‘Jewish law’ clause dropped from nation-state bill

The draft still includes a clause that demotes Arabic from being an official language to being one with "special status."

Jerusalem  (photo credit: REUTERS)
(photo credit: REUTERS)
The latest draft of the Jewish nation-state bill, released on Tuesday, removed a call for judges to refer to Jewish law and preserves the status of the Arabic language.
The draft, which is set to be brought to a vote on Wednesday in the special committee for the bill, removes or softens two of its most controversial elements.
The idea behind the proposed Basic Law: Israel – the nation-state of the Jewish people, is to declare what is in its name and include ideas of what that entails, including the national anthem and state symbol, having Saturdays and Jewish holidays as national days of rest, the right of any Jewish person to become a citizen, a commitment to Diaspora Jewry and more.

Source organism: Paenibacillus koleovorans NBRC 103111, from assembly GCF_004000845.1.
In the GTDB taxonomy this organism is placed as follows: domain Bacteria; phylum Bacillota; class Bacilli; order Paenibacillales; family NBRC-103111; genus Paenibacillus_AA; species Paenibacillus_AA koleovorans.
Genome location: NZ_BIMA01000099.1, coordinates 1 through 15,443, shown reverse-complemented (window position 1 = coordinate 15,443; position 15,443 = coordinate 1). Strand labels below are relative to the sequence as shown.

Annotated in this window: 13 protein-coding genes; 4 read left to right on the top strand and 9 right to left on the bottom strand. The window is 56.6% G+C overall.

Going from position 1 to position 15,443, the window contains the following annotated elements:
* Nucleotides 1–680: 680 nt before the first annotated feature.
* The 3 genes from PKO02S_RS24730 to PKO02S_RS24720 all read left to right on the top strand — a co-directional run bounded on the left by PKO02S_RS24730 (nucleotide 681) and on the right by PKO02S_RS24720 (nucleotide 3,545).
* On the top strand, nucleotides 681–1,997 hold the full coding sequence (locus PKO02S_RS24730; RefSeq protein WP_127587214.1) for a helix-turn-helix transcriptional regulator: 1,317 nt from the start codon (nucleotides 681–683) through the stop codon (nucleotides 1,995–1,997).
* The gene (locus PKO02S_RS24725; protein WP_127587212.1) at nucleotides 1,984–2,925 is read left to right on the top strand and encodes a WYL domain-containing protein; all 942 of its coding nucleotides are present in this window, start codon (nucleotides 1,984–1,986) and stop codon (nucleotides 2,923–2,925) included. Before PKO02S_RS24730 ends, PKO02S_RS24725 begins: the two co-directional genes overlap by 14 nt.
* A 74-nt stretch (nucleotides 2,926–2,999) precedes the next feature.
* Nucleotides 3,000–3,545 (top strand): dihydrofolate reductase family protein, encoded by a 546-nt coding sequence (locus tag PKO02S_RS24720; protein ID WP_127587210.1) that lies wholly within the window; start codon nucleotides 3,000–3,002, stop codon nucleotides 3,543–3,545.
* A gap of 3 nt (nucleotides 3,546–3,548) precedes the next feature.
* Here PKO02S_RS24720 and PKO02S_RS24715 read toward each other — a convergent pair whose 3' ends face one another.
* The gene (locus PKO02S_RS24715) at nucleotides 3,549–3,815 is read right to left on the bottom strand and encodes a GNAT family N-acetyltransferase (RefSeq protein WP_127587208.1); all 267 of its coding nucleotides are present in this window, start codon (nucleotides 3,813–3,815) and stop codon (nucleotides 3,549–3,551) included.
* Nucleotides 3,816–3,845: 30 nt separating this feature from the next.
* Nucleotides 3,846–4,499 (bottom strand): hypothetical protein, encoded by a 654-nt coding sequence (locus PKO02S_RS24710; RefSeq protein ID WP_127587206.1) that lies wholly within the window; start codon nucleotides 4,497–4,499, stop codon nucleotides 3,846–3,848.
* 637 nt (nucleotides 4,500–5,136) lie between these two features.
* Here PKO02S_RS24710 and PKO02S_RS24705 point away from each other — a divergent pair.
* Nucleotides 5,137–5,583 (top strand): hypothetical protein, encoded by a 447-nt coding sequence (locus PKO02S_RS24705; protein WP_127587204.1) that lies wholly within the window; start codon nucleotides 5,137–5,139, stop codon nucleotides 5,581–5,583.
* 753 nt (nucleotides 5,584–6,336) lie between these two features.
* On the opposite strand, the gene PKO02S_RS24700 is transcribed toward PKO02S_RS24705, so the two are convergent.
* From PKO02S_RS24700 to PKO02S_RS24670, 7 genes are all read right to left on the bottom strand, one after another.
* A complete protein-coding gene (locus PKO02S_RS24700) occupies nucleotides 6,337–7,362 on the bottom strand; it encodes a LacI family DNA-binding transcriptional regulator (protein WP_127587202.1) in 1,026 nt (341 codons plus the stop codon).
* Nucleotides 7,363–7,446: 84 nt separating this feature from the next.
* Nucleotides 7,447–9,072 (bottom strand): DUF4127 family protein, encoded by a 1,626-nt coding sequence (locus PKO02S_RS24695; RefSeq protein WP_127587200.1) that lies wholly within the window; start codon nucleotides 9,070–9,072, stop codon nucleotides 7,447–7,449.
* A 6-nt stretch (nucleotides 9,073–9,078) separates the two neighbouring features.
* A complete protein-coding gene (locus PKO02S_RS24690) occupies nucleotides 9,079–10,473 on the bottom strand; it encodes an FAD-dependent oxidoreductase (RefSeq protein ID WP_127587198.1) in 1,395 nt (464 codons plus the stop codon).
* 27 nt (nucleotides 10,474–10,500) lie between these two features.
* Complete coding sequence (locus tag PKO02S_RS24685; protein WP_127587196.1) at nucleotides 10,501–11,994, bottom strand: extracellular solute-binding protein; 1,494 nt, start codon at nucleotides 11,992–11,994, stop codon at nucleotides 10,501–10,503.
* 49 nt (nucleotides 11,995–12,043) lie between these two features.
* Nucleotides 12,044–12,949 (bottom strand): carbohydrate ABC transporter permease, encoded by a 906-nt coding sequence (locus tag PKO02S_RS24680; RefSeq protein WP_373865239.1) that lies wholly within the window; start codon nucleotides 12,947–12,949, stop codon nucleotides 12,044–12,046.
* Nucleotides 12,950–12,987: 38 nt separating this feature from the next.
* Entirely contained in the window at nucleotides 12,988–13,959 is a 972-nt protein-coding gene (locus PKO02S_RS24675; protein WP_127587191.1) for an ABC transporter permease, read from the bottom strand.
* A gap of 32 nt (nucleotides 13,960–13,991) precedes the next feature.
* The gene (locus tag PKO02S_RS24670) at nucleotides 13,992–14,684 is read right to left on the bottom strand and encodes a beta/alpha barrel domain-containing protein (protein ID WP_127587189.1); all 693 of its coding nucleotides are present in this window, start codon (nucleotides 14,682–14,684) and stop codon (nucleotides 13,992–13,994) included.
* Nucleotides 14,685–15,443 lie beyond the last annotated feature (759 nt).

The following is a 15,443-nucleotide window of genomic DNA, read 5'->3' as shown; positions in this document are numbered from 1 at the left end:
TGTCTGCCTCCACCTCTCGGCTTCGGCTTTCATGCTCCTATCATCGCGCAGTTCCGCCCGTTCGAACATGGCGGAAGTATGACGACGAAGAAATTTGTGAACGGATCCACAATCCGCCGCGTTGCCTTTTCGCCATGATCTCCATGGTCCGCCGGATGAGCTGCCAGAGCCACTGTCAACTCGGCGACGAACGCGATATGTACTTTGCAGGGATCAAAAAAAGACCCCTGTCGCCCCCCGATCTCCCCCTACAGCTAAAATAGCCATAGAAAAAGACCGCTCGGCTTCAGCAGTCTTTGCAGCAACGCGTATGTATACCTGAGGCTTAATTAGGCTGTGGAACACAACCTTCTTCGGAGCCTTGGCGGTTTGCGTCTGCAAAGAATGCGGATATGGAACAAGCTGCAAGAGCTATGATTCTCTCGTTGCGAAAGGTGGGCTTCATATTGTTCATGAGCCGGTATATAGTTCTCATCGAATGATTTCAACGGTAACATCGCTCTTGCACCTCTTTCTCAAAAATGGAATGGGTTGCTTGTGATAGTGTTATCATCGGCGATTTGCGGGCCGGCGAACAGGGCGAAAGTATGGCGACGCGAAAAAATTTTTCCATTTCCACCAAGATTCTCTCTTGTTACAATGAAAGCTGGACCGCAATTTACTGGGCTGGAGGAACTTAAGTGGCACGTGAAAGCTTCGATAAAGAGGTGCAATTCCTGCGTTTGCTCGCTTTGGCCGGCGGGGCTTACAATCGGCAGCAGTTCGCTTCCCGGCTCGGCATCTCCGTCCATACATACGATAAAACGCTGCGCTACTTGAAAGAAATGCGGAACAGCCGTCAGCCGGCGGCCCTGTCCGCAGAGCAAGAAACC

Special committee chairman Amir Ohana struck the words “Jewish law” from the article stating courts should consider it if there is a case with no legal precedent, leaving only “the principles of liberty, justice, integrity and peace of Jewish tradition.”
As for the articles regarding language, the draft still includes the contested statement that “Hebrew is the language of the state,” while “Arabic has a special status in the state [and] its speakers have a right to language accessibility in state services.”
However, the latest draft includes a new sub-article, which states that the law will not detract from the current status of the Arabic language.
The section about Diaspora Jewry says Israel will work to strengthen ties between Israel and the Diaspora and preserve Jewish culture, history, religion and heritage among Diaspora Jews.
An article in that section says: “The state will take care to ensure the security of the Jewish people and its citizens in trouble and captivity because of their Judaism or citizenship.”